In re Recall of Inslee (Majority)

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Justia Opinion Summary

C Davis sought to recall Washington Governor Jay Inslee. Davis filed five recall charges alleging that Governor Inslee violated the separation of powers, infringed on a number of constitutional rights, and improperly exercised emergency powers when issuing proclamations in response to the COVID -19 pandemic. In order to be placed on the ballot, a recall charge must be legally and factually sufficient to demonstrate an elected official’s malfeasance, misfeasance, or violation of the oath of office. The Washington Supreme Court held that the charges put forth by Davis were not legally or factually sufficient.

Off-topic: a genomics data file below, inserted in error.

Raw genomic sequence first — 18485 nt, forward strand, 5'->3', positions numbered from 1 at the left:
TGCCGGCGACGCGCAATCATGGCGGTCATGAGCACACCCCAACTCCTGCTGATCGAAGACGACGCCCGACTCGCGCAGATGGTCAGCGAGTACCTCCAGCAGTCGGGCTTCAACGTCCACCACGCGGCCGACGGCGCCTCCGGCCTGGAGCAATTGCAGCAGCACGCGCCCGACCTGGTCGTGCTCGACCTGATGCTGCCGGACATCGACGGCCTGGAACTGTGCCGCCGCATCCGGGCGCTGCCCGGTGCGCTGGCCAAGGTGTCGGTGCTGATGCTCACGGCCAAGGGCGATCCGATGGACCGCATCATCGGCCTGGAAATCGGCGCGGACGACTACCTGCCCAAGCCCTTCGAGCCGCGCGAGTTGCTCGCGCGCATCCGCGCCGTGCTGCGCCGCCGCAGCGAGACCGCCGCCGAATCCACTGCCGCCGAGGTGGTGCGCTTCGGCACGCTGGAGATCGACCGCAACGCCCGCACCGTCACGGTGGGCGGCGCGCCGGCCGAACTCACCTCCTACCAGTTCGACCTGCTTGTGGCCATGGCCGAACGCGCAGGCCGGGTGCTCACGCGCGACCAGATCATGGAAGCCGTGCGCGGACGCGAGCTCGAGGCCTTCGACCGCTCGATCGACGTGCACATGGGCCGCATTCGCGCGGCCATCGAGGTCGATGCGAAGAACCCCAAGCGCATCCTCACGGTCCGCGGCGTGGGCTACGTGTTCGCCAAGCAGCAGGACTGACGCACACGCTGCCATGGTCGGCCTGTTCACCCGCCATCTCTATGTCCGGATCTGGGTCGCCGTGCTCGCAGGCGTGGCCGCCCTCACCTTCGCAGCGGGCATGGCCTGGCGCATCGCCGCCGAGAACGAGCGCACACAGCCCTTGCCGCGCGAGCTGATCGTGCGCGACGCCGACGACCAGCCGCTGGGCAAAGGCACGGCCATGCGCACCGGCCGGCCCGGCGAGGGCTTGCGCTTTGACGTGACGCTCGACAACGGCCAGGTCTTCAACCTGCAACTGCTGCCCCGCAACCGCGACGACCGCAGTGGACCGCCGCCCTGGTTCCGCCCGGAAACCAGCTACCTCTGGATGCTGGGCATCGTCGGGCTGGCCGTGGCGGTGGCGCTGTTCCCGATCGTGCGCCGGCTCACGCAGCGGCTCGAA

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FILE THIS OPINION WAS FILED FOR RECORD AT 8 A.M. ON APRIL 28, 2022 IN CLERK’S OFFICE SUPREME COURT, STATE OF WASHINGTON APRIL 28, 2022 ERIN L. LENNON SUPREME COURT CLERK IN THE SUPREME COURT OF THE STATE OF WASHINGTON IN THE MATTER OF: NO. 99948-1 THE RECALL OF JAY INSLEE, Governor of the State of Washington. EN BANC Respondent. Filed: April 28, 2022 STEPHENS, J.—C Davis seeks to recall Governor Jay Inslee. Davis filed five recall charges alleging that Governor Inslee violated the separation of powers, infringed on a number of constitutional rights, and improperly exercised emergency powers when issuing proclamations in response to the COVID-19 pandemic. In order to be placed on the ballot, a recall charge must be legally and factually sufficient to demonstrate an elected official’s malfeasance, misfeasance, or violation of the oath of office. We hold that the charges put forth by Davis are not legally or factually sufficient. In re Recall of Jay Inslee, No. 99948-1 FACTS AND PROCEDURAL HISTORY In January 2020, the first case of COVID-19 was identified in Washington. The first COVID-19 related deaths followed closely thereafter. As the virus spread across the country and the globe, the United States Department of Health and Human Services and the World Health Organization declared the COVID-19 outbreak a public health emergency. Governor Inslee, pursuant to the discretionary authority provided by the legislature, proclaimed a state of emergency in Washington on February 29, 2020. RCW 43.06.010(12); LAWS OF 2019, ch. 472, § 1 (“[T]he governor has broad authority to proclaim a state of emergency . . . and to exercise emergency powers during the emergency.”). Governor Inslee has continually exercised his discretionary authority to issue further emergency proclamations related to the pandemic. Davis alleges the governor exceeded his authority under law in responding to the COVID-19 pandemic, thereby committing misfeasance and violating his oath of 2 In re Recall of Jay Inslee, No. 99948-1 office. Six specific gubernatorial proclamations are relevant here: 20-05, 1 20-06,2 20-07, 3 20-11,4 20-19,5 and 20-28.6 On February 29, 2020, Governor Inslee issued the first COVID-19 emergency proclamation, Proclamation 20-05, declaring a state of emergency and authorizing state agencies and departments to utilize state resources in an effort to respond to and recover from the outbreak. Soon after, the governor issued Proclamation 20-06, which extended Proclamation 20-05 and created several new restrictions related to the operation of nursing homes and assisted living facilities. These restrictions were intended to remain in effect until April 2020. Proclamation 20-06 identified potential criminal penalties for those in violation of this order. Soon after, Governor Inslee issued Proclamation 20-07, which extended Proclamations 20-05 and 20-06 and imposed restrictions on social, spiritual, and recreational gatherings of more than 250 people in King, Pierce, and Snohomish Proclamation by Governor Jay lnslee, No. 20-05 (Wash. Feb. 29, 2020), https://www.governor.wa.gov /sites/default/files/20-05%20Coronavirus%20%28final%29.pdf?utm_medium=email&utm_source =govdelivery [https://perma .cc/TAF6-QNG B]. 2 Proclamation by Governor Jay lnslee, No. 20-06 (Wash. Mar. 10, 2020), https://www.governor.wa.gov /sites/default/files/proclamations/20-06%20Coronavirus%20Gatherings%20Amendment%20%28tmp %29.pdf [https://perma.cc/WT7M-5ZXS]. 3 Proclamation by Governor Jay lnslee, No. 20-07 (Wash. Mar. 11, 2020), https://www.governor.wa.gov /sites/ defa ult/files/20-07%20Coronavirus%20%28tm p%29 .pdf [https://perma .cc/63SJ-T8KL]. 4 Proclamation by Governor Jay lnslee, No. 20-11 (Wash. Mar. 13, 2020), https://www.governor.wa.gov /sites/default/files/proclamations/20-11%20Coronavirus%20Gatherings%20Amendment%20%28tmp %29.pdf [https://perma.cc/TS96-QPNZ]. 5 Proclamation by Governor Jay lnslee, No. 20-19 (Wash. Mar. 18, 2020), https://www.governor.wa.gov /sites/default/files/proclamations/20-19%20-%20COVID-19%20Moratorium%20on%20Evictions %20%28tmp%29.pdf [https://perma.cc/BBN9-QEM8]. 6 Proclamation by Governor Jay lnslee, No. 20-28 (Wash. Mar. 24, 2020), https://www.governor.wa.gov /sites/default/files/proclamations/20-28%20-%20COVID-19%20Open%20Govt%20Laws%20Waivers %20%28tmp%291.pdf [https://perma.cc/4SQV-VA8Q]. 1 3 In re Recall of Jay Inslee, No. 99948-1 counties until March 31, 2020. This proclamation also advised of potential criminal penalties for violations. Proclamation 20-11 soon expanded the restrictions on gatherings of 250 people or more to all counties in the state of Washington. Governor Inslee later issued Proclamation 20-19, which temporarily barred residential landlords from (1) serving a notice of unlawful detainer for default payment of rent, (2) issuing a 20-day notice for unlawful detainer, or (3) initiating judicial action seeking a writ of restitution involving a dwelling unit. The proclamation also prohibited local law enforcement from serving or otherwise acting on eviction orders issued solely for default payment or rent. Landlords and law enforcement officers were still allowed to enforce evictions if the action was necessary to ensure the health and safety of the tenant or other individuals, or if the eviction was issued for waste, nuisance, or commission of a crime on the premises. In the final proclamation identified by Davis, Proclamation 20-28, Governor Inslee temporarily suspended the portions of the Open Public Meetings Act of 1971 and the Public Records Act that require in-person meetings. Ch. 42.30 RCW; ch. 42.56 RCW. The proclamation also prohibited public agencies from conducting meetings in person and instead required public agencies to provide options for the public to attend the proceedings through, at minimum, telephonic access. In May 2021, C Davis and four other proponents filed a recall petition against Governor Inslee, alleging that the various emergency proclamations violate the 4 In re Recall of Jay Inslee, No. 99948-1 proponents’ constitutional rights and therefore constitute misfeasance and a violation of the governor’s oath of office. The Washington State Attorney General’s Office prepared a ballot synopsis of these charges. The ballot synopsis reads: The charges that Jay Inslee, as Governor of Washington committed misfeasance, malfeasance, and/or violated his oath of office allege: 1. Governor Inslee violated constitutional religious freedom guarantees by issuing Proclamation 20-25, “Stay Home – Stay Healthy,” which prohibited gatherings in Washington in response to the COVID-19 pandemic. 2. Governor Inslee violated the constitutional separation of powers by issuing Proclamation 20-19, “Evictions,” which prohibited landlords from initiating judicial actions for writs of restitution involving dwellings for failure of tenants to timely pay rent. 3. Governor Inslee violated constitutional rights to petition the government for redress of grievances and to peaceably assemble by issuing Proclamation 2028, which prohibited public agencies from conducting in-person meetings and suspended certain provisions of the Open Public Meetings Act. 4. Governor Inslee violated the constitutional right to peaceably assemble by limiting the size of in-person gatherings through Proclamations 20-05, 2006, 20-07, and 20-11, and subsequent proclamations. 5. Governor Inslee issued emergency proclamations related to the COVID-19 pandemic without finding that a public disorder, disaster, energy emergency, or riot existed in Washington State due to COVID-19. Clerk’s Papers (CP) at 68. In support of these charges, one of the proponents alleges he was denied access to his local city council meeting for refusing to wear a facial covering and was unable to attend those meetings online due to technological difficulties. Another proponent states she was repeatedly denied permits to hold rallies on the Capitol Campus due to the governor’s emergency proclamations. 5 In re Recall of Jay Inslee, No. 99948-1 The Thurston County Superior Court held a hearing on the sufficiency of the recall charges in June 2021 and determined that all of the recall charges were legally and factually insufficient. Davis timely filed his notice of appeal. 7 In his briefing before this court, Davis expressly abandoned his appeal of the first charge. Accordingly, we address only the second, third, fourth, and fifth charges set out in the recall petition. ANALYSIS It is well recognized that the COVID-19 pandemic is both a public disorder and a disaster affecting life and health. See Slidewaters LLC v. Dep’t of Labor & Indus., 4 F.4th 747, 755 (9th Cir. 2021), cert. denied, 142 S. Ct. 779 (2022). The charges in the recall petition center on aspects of Governor Inslee’s response to the pandemic. In order to be legally and factually sufficient, a charge must show a prima facie case of misfeasance, malfeasance, or violation of the oath of office. Because Davis fails to make this showing, we affirm the trial court’s decision and hold that the recall charges are legally and factually insufficient. Two of the recall proponents, Simon Peter Serrano and William Bisson, also timely filed a joint notice of appeal. Serrano later withdrew as counsel for himself and Bisson, and both Serrano and Bisson voluntarily withdrew their appeal. Davis is the only remaining appellant. 7 6 In re Recall of Jay Inslee, No. 99948-1 A. Legal Standard This court reviews a trial court’s determination of the sufficiency of recall charges de novo. In re Recall of West, 155 Wn.2d 659, 663, 121 P.3d 1190 (2005). Under Washington law, elected officials may be recalled for malfeasance, misfeasance, or violation of the oath of office. WASH. CONST. art. I, §§ 33-34; RCW 29A.56.110. Misfeasance and malfeasance are “any wrongful conduct that affects, interrupts, or interferes with the performance of official duty.” RCW 29A.56.110(1). More specifically, misfeasance is “the performance of a duty in an improper manner” and malfeasance is “the commission of an unlawful act.” RCW 29A.56.110(1)(a), (b). Violation of the oath of office is “the neglect or knowing failure … to perform faithfully a duty imposed by law.” RCW 29A.56.110(2). Courts do not evaluate whether the allegations against an elected official are true or false but, rather, stand as gatekeepers to ensure that elected officials are not subject to recall for frivolous reasons. In re Recall of Cy Sun, 177 Wn.2d 251, 255, 299 P.3d 651 (2013). To that end, courts must determine whether the recall petitioner has knowledge of the acts complained of and whether the allegations are legally and factually sufficient. Id. The burden of establishing that the charges alleged in the recall petition are both legally and factually sufficient falls on the proponent of the recall. In re Recall of Kelley, 185 Wn.2d 158, 163, 369 P.3d 494 (2016). 7 In re Recall of Jay Inslee, No. 99948-1 An allegation is factually sufficient if the petition gives “ a detailed description’” of how and when the elected official engaged in unlawful conduct, “‘including the approximate date, location, and nature of each act’” that constitutes a prima facie case of misfeasance, malfeasance, or the violation of the oath of office. Id. at 163-64 (internal quotation marks omitted) (quoting In re Recall of Sun, 177 Wn.2d at 255). An allegation is legally sufficient if the petitioner identifies some substantial conduct of the elected official that would clearly amount to misfeasance, malfeasance, or violation of the oath of office. RCW 29A.56.110. In other words, the petitioner must “identify the ‘standard, law, or rule that would make the officer’s conduct wrongful, improper, or unlawful.’” In re Recall of Inslee, 194 Wn.2d 563, 568, 451 P.3d 305 (2019) (internal quotation marks omitted) (quoting In re Recall of Pepper, 189 Wn.2d 546, 554-55, 403 P.3d 839 (2017)). If there is a legal justification for the challenged action, the charge is not legally sufficient. In re Recall of Wasson, 149 Wn.2d 787, 791-92, 72 P.3d 170 (2003) (citing In re Recall of Wade, 115 Wn.2d 544, 549, 799 P.2d 1179 (1990)). More specifically, recall charges based on discretionary acts are legally sufficient only if the elected official exercised their discretion in a manifestly unreasonable manner, which “may be shown by demonstrating discretion was exercised [on] untenable grounds or for untenable reasons.” In re Recall of Inslee, 194 Wn.2d at 572. 8 In re Recall of Jay Inslee, No. 99948-1 B. Charge Two Is Legally and Factually Insufficient Charge Two of the recall petition alleges that “Governor Inslee violated the separation of powers and usurped both the Judicial and Legislative branches’ authority by unilaterally dictating the powers and jurisdiction of the supreme and inferior courts of the State of Washington.” CP at 9. Davis argues that “[b]y prohibiting a group of Washington citizens [landlords] from access to courts, Governor Inslee has violated his oath of office, and acted with misfeasance.” Appellant Proponent C Davis et al. [Br.] at 19. Because Davis fails to show that Proclamation 20-19 was a manifestly unreasonable exercise of Governor Inslee’s discretionary authority and fails to provide facts in support of this charge, we hold Charge Two is legally and factually insufficient. Washington’s governor possesses broad discretionary authority to issue emergency proclamations restricting “activities [the governor] reasonably believes should be prohibited to help preserve and maintain life, health, property or the public peace” during declared emergencies. RCW 43.06.220(1)(h). Governor Inslee issued Proclamation 20-19 pursuant to that discretionary authority. To establish the legal sufficiency of the charge based on Proclamation 20-19, Davis must show that the governor exercised his discretion in a manifestly unreasonable manner. See In re Recall of Inslee, 194 Wn.2d at 572. Davis fails to do so. 9 In re Recall of Jay Inslee, No. 99948-1 Davis relies on this court’s decision in Waples v. Yi, 169 Wn.2d 152, 234 P.3d 187 (2010), to argue that Proclamation 20-19 usurps the judiciary’s power to set procedural rules. But Davis’s reliance on Waples is misplaced. In Waples, this court struck down the statute at issue because it conflicted with a particular court rule. 169 Wn.2d at 161. Here, Davis points to no court rule that conflicts with Proclamation 20-19 and therefore provides no basis under Waples to find that it conflicts with the power of the courts to set their own procedural rules. Davis fails to otherwise explain how a temporary limitation on the ability of residential landlords to initiate unlawful detainer proceedings infringes on the power of Washington’s judiciary. Courts generally exercise their power only when a legal action is before them. Proclamation 20-19 does not limit what courts may do when an unlawful detainer action is filed but, rather, temporarily limits the filing of particular unlawful detainer actions in the first instance. Davis does not identify any standard, law, or rule that shows Proclamation 2019 was a manifestly unreasonable exercise of Governor Inslee’s discretionary authority under RCW 43.06.220(1)(h). Furthermore, Davis provides no facts in support of this charge, aside from quoting the language of Proclamation 20-19. The proclamation alone does not constitute a prima facie case of misfeasance, malfeasance, or the violation of the oath of office. As a result, we hold Charge Two is legally and factually insufficient. 10 In re Recall of Jay Inslee, No. 99948-1 C. Charge Three Is Legally and Factually Insufficient Charge Three of the recall petition alleges that “Governor Inslee exceeded [the] statutory authority granted in RCW 43.06.220(2)(g) by suspending the Open Public Meetings Act, [thereby] infringing on the People of Washington’s right to petition the government for redress and infringing on the People’s right to peaceably assemble under the First Amendment of the United States Constitution.” CP at 10. Davis fails to show that temporarily suspending provisions of the Open Public Meetings Act (OPMA) was a manifestly unreasonable exercise of Governor Inslee’s authority, and he fails to provide sufficient facts to make out a prima facie case of misfeasance, malfeasance, or violation of the oath of office. Therefore, we hold Charge Three legally and factually insufficient. Washington law grants the governor authority to suspend any statutory obligations for the conduct of state business that would impede efforts to address a declared emergency “unless…the waiver or suspension would conflict with the rights, under the First Amendment [to the United States Constitution], of freedom of speech or of the people to peaceably assemble.” RCW 43.06.220(2)(g). Pursuant to this authority, Governor Inslee issued Proclamation 20-28 to suspend, among other obligations, OPMA’s requirement that public meetings be held in person. To ensure the public retains access to meetings subject to OPMA, this proclamation also requires public agencies provide option(s) for the public to attend the proceedings 11 In re Recall of Jay Inslee, No. 99948-1 through, at minimum, telephonic access and provide the means for all persons attending the meeting to hear each other at the same time. Davis states that Proclamation 20-28 violates RCW 43.06.220(2)(g) because it violates his First Amendment rights to peaceably assemble and petition the government, but his entire argument under this charge focuses on the right to petition the government. RCW 43.06.220(2)(g) does not address the right to petition the government. And while public participation in government decisions is an important part of any democracy, participation by one specific means—such as holding public meetings in person—is not guaranteed by the First Amendment. See Minn. State Bd. for Cmty. Colls. v. Knight, 465 U.S. 271, 283, 104 S. Ct. 1058, 79 L. Ed. 2d 299 (1984) (“The Constitution does not grant to members of the public generally a right to be heard by public bodies making decisions of policy.”). In addition, the alternative avenues for public attendance and participation provided by Proclamation 20-28 preserve the core tenets of the OPMA, ensuring that decisions by the governing bodies of public agencies are made in sessions open to the public. While in-person attendance at these meetings is temporarily limited by the proclamation, this limitation is well within the governor’s discretionary authority to protect public health and safety during an ongoing pandemic. Because Davis fails to show a manifest unreasonable exercise of Governor Inslee’s discretionary 12 In re Recall of Jay Inslee, No. 99948-1 authority under RCW 43.06.220(2)(g), we hold that Davis does not meet his burden of proving the legal sufficiency of Charge Three. Davis also fails to meet his burden of proving the factual sufficiency of Charge Three. Davis relies on the declaration of another recall proponent alleging he attempted several times to attend or speak at local city council meetings and was denied access due to not wearing a facial covering. This recall proponent also asserts he was unable to access meetings virtually due to technological difficulties. While Davis does provide a detailed description of these events, including the approximate date, location, and nature of each act, these facts do not constitute a prima facie case of misfeasance, malfeasance, or violation of the oath of office. Nothing in these facts demonstrates any wrongful conduct, performance of a duty in an improper manner, unlawful act, or neglect or knowing failure to perform a duty on the part of Governor Inslee. Therefore, we hold Charge Three factually insufficient. D. Charge Four Is Legally and Factually Insufficient Charge Four of the recall petition alleges that “Governor Inslee exceeded [the] statutory authority granted in RCW 43.06.220(2)(g) by suspending people’s rights to peaceably assemble by limiting the number of people allowed to attend a single gathering under Proclamations 20-05, 20-06, 20-07, 20-11, and subsequent Proclamations.” CP at 11. Because Davis fails to show how these proclamations 13 In re Recall of Jay Inslee, No. 99948-1 constitute misfeasance, malfeasance, or violation of the oath of office, we hold Charge Four legally and factually insufficient. Davis does not explain why the proclamations detailed in Charge Four constitute misfeasance or violate Governor Inslee’s oath of office beyond stating that RCW 43.06.220(2)(g)(iii) protects the fundamental rights of freedom of speech and assembly. This does not satisfy Davis’s burden to show that the governor exercised his discretion in a manifestly unreasonable manner when he issued these proclamations. See In re Recall of Inslee, 194 Wn.2d at 572. However, even if Davis more fully developed his argument, it would fail under settled First Amendment principles. The challenged proclamations do not conflict with the First Amendment rights of speech and assembly because the proclamations are (1) “‘content neutral,’” (2) “‘tailored to serve a substantial government interest,’” and (3) “‘do not unreasonably limit alternative avenues of expression.’” Ward v. Rock Against Racism, 491 U.S. 781, 789, 109 S. Ct. 2746, 105 L. Ed. 2d 661 (1989) (quoting 848 F.2d 367, 370 (2d Cir. 1988)) (articulating these three criteria for valid time, place, and manner restrictions on speech and assembly). The proclamations are content neutral because they “serve[] purposes unrelated to the content of expression.” Id. at 791. The governor adopted the proclamations to combat the COVID-19 pandemic, not to suppress the message or 14 In re Recall of Jay Inslee, No. 99948-1 content of particular rallies. The proclamations and the denials of permits do not target any message but, rather, the “harmful secondary effects of public gathering— the spread of a novel virus for which there currently is no cure or effective treatment.” Geller v. de Blasio, No. 20cv3566 (DLC), 2020 WL 2520711, at *4 (S.D.N.Y. May 18, 2020). While the development of vaccinations and treatment protocols for COVID-19 has assisted in containment and treatment, the vaccine had not yet been developed at the time the proclamations were issued. The proclamations also “‘promote[] a substantial government interest that would be achieved less effectively absent the regulation.’” Ward, 491 U.S. at 799 (quoting United States v. Albertini, 472 U.S. 675, 689, 105 S. Ct. 2897, 86 L. Ed. 2d 536 (1985)). Protecting public health is a substantial and compelling public interest. Givens v. Newsom, 459 F. Supp. 3d 1302, 1315 (E.D. Cal. 2020). At the time the challenged proclamations were issued, the physical distancing and masking strategies they implemented were the only known effective way to slow the transmission of COVID-19. The proclamations are narrowly tailored because “the means chosen are not substantially broader than necessary to achieve the government’s interest” in slowing the spread of COVID-19. Ward, 491 U.S. at 800. While a restriction on public gatherings may not be found to be narrowly tailored in ordinary times, “these times are extraordinary [and] … the scientific and medical 15 In re Recall of Jay Inslee, No. 99948-1 communities believe that preventing in-person gathering is crucial to any strategy of containment” of COVID-19. Geller, 2020 WL 2520711, at *4. Finally, the challenged proclamations also did not limit the ability of Washingtonians to use alternative avenues of communication and exercise their free speech rights. Ward, 491 U.S. at 802. Assembly can be more than just an in-person gathering. There are meaningful ways for like-minded citizens to coordinate, have conversations, and organize on issues they are passionate about. Virtual meetings, phone calls, and shared electronic documents are only a few alternatives available to meeting in person. These communication avenues have been held to be acceptable alternatives to public group protests when restrictions on public gatherings are in place to contain the spread of COVID-19. Geller, 2020 WL 2520711, at *4; accord Givens, 459 F. Supp. 3d at 1314. The restrictions on large public gatherings are well within the governor’s discretionary emergency powers. The United States Supreme Court has recognized the authority of state governors to issue proclamations limiting the size of in-person gatherings. S. Bay United Pentecostal Church v. Newsom, ___U.S. ___, 140 S. Ct. 1613, 207 L. Ed. 2d 154 (2020) (Mem.). The Constitution entrusts the safety and health of the people to the politically accountable officials of the states to guard and protect. Id. (Roberts, C.J., concurring). When those officials “‘undertake[] to act in areas fraught with medical and scientific uncertainties,’ their latitude ‘must be especially broad.’” Id. 16 In re Recall of Jay Inslee, No. 99948-1 (alteration in original) (quoting Marshall v. United States, 414 U.S. 417, 427, 94 S. Ct. 700, 38 L. Ed. 2d 618 (1974)). Courts appropriately defer to such decisions. Id. at 1613-14. Accordingly, we hold Charge Four legally insufficient. While the inadequacy of Charge Four is already demonstrated because it lacks legal sufficiency, Charge Four is also factually insufficient. Davis seeks to support this charge with the account of another recall proponent who submitted a series of applications to hold rallies on the Capitol Campus, which were denied based on the challenged proclamations. The denial of these permits does not demonstrate any wrongful conduct, performance of a duty in an improper manner, unlawful act, or neglect or knowing failure to perform a duty. Because Davis fails to make a prima facie showing of misfeasance, malfeasance, or violation of office, we hold Charge Four factually insufficient. E. Charge Five Is Legally and Factually Insufficient Charge Five of the recall petition alleges that “the Governor issued all of the Covid-19 pandemic Proclamations without just cause as he failed to make a finding that a ‘public disorder, disaster, energy emergency, or riot’ existed in the State of Washington due to Covid-19.” CP at 12-13 (quoting RCW 43.06.010(12)). Because Governor Inslee explicitly found that the COVID-19 pandemic constituted a disaster and the COVID-19 pandemic clearly falls within the definition of disaster we hold Charge Five legally and factually insufficient. 17 In re Recall of Jay Inslee, No. 99948-1 Davis argues that the COVID-19 pandemic does not fall within any of the enumerated reasons for which the governor can proclaim a state of emergency under RCW 43.06.010(12): public disorder, disaster, energy emergency, or riot. However, Governor Inslee explicitly stated in his initial proclamation that the worldwide outbreak of COVID-19 constituted a disaster: The worldwide outbreak of COVID-19 and the effects of its extreme risk of person-to-person transmission throughout the United States and Washington State significantly impacts the life and health of our people, as well as the economy of Washington State, and is a public disaster that affects life, health, property or the public peace. Proclamation 20-05 at 2 (emphasis added). This court held in State v. Smith that “nontechnical statutory term[s]”— like disaster—“may be given [their] dictionary meaning” and “statutes should be construed to effect their purpose, and unlikely, absurd, or strained consequences should be avoided.” 189 Wn.2d 655, 662, 405 P.3d 997 (2017) (plurality opinion). The dictionary definitions of “disaster” support the assertion that the COVID-19 pandemic constitutes a disaster.8 Indeed, construing the term “disaster” to exclude a worldwide pandemic would be strained and absurd. The Ninth Circuit Court of Appeals reached the same conclusion in dismissing a suit that challenged Governor See, e.g., MERRIAM-WEBSTER ONLINE DICTIONARY, https://www.merriamwebster.com/dictionary/disaster (“a sudden calamitous event bringing great damage, loss, or destruction.”); CAMBRIDGE ONLINE DICTIONARY, https://dictionary.cambridge.org/us/dictionary/english/disaster (“[resulting in] great harm, damage, or death, or serious difficulty”). 8 18 In re Recall of Jay Inslee, No. 99948-1 Inslee’s emergency proclamations. See Slidewaters LLC, 4 F.4th at 755 (“We thus conclude that the governor had the lawful authority under Revised Code of Washington § 43.06.010(12) to issue Proclamation 20-05, as the pandemic is both a ‘public disorder’ and a ‘disaster’ affecting ‘life [and] health’ in Washington.” (alteration in original)). This court has previously rejected narrow definitions of “disaster.” In Cougar Business Owners Association v. State, we rejected the plaintiffs’ definition of “disaster” as “unduly narrow” because it would have excluded the reactivation of a dormant volcano. 97 Wn.2d 466, 475, 647 P.2d 481 (1982), overruled in part by Chong Yim v. City of Seattle, 194 Wn.2d 682, 451 P.3d 694 (2019). We reasoned that such a narrow definition “is contrary to the legislative intent of the statutes upon which the governor’s action were based” because it would have prevented the governor from taking necessary action “to save lives or property.” Id. So too here, we reject Davis’s narrow definition of disaster as excluding a global pandemic. In Cougar Business Owners Association, we also held that “[t]he proclamation of an emergency and the Governor’s issuance of executive orders” to address that emergency “are by statute committed to the sole discretion of the Governor.” Id. at 476. Because the declaration of an emergency is a discretionary act, Davis must show Governor Inslee’s exercise of discretion was manifestly unreasonable in order to establish the legally sufficiency of Charge Five. See In re 19 In re Recall of Jay Inslee, No. 99948-1 Recall of Inslee, 194 Wn.2d at 572. Davis fails to do so. Davis also does not articulate any relevant facts in support of this charge. As a result, we hold Charge Five is legally and factually insufficient. CONCLUSION The COVID-19 pandemic is a disaster unlike any the citizens of Washington have seen before. Governor Inslee has used his discretion to navigate this pandemic, making difficult decisions in an effort to balance the health and safety of Washingtonians with their individual liberties. While reasonable minds may disagree with the governor’s discretionary decisions, such disagreement is insufficient to support a recall. Cole v. Webster, 103 Wn.2d 280, 286, 692 P.2d 799 (1984) (allegations based on political disagreement do not support a recall petition). We hold the charges are legally and factually insufficient and affirm the superior court order dismissing the recall petition. 20 In re Recall of Jay Inslee, No. 99948-1 WE CONCUR: ___________________________ ____________________________ ____________________________ ____________________________ ____________________________ ____________________________ ____________________________ 21